Negotiating a lease
- What can I negotiate?
- Terms and conditions of a lease
- Main issues to consider
- Seek professional advice
Before entering into a lease you will have an opportunity to negotiate with the landlord (or their agent) to reach an agreement that meets your business needs. It is important to understand and consider some key leasing matters before starting negotiations.
It is important to seek financial, legal and business advice before entering into a lease and that you understand your rights, liabilities and obligations.
In theory everything is negotiable. Rent, term of the lease, options to renew, operating expenses and related costs can be negotiated with the landlord. Negotiations could require you to go back and forth with the other party. Be prepared to allocate sufficient time to negotiate. Do not be pressured into signing a lease without first seeking legal, business and financial advice.
Usually a lease will be prepared by the landlord’s solicitor and contain terms and conditions that are acceptable to the landlord. The extent to which these terms and conditions can be negotiated will depend on a range of factors including:
- competition or demand for the premises
- the landlord’s financial situation
- your desirability as a tenant; this may include your potential to meet your obligations, or to attract clients or other tenants to the location or the landlord’s future intentions for the premises
TIP: Although a lease may be presented as 'standard’ you can still negotiate changes to this type of contract if required.
Before starting negotiations seek financial advice to work out how much you can afford to spend on leasing the premises. You should also consider the terms and conditions of the lease and what you are prepared to accept.
Think about engaging someone with experience in leasing business premises to help you negotiate your lease, particularly if you are not good in face-to-face negotiations.
Negotiating a good lease is vital to the success of your business. Some key negotiation tips include:
- be clear on your financial bottom line before you start negotiating (but don’t share the information with the other party)
- don’t let your emotions interfere with negotiations
- allow sufficient time to consider the terms and conditions of the lease to identify what is acceptable and what is not
- seek legal, financial and business advice on the lease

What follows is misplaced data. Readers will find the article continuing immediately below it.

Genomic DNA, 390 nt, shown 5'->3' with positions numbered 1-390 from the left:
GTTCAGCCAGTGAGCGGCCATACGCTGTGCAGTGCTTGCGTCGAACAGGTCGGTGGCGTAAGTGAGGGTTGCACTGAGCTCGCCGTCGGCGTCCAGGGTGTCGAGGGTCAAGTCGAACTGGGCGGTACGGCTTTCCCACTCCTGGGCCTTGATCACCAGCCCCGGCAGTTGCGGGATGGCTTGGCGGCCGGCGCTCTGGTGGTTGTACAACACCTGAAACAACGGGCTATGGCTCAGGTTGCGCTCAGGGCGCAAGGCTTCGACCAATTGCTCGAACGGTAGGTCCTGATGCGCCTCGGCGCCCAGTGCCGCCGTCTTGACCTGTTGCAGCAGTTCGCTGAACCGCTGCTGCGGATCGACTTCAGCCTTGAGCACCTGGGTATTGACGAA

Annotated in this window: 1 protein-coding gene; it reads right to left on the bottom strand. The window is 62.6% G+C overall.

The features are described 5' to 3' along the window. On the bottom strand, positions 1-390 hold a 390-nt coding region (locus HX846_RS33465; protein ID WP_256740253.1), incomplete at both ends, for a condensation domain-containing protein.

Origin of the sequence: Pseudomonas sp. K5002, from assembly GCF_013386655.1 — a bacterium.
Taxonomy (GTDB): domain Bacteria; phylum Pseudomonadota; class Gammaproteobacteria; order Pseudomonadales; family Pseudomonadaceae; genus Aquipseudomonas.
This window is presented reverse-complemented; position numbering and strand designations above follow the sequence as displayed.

- ensure that everything discussed and agreed is put in writing - take nothing on trust
- be prepared to walk away from negotiations if necessary
TIP: Make sure the other party understands that all negotiations are subject to and conditional upon the approval of your lawyer and financial adviser.
The terms and conditions of your lease are critical to the success of your business. Getting these right from the beginning will help safeguard against future problems or issues.
Generally, terms and conditions of a lease should provide:
- security of tenure for the desired time
- an affordable rent for the duration of the lease
- provisions (clauses) that will not interfere with the day-to-day running of the business or impose excessive financial burdens
- the ability to operate a profitable business
- protection from competition; this is particularly important if the premises are in a shopping centre or group of shops owned by the same landlord.
Our publication How to negotiate your way to a better retail lease explores these matters in more detail.
Some of the key terms and conditions typically included in a lease are:
- lease duration (or term) and options to renew
- rent and rent reviews
- permitted use
- tenancy mix and competition
- fixtures and fit-out
- repair and maintenance
- assignment and sub-leasing
- default and breaches
- redevelopment and relocation
Our section on understanding commercial leases provides more detailed information about each of these matters - familiarise yourself with them before starting negotiations.
A lease is a contract and you will be legally required to meet the terms and conditions of the contract once it has been entered into. Before signing a lease, taking possession of the premises or paying any monies you should obtain independent legal, financial and business advice.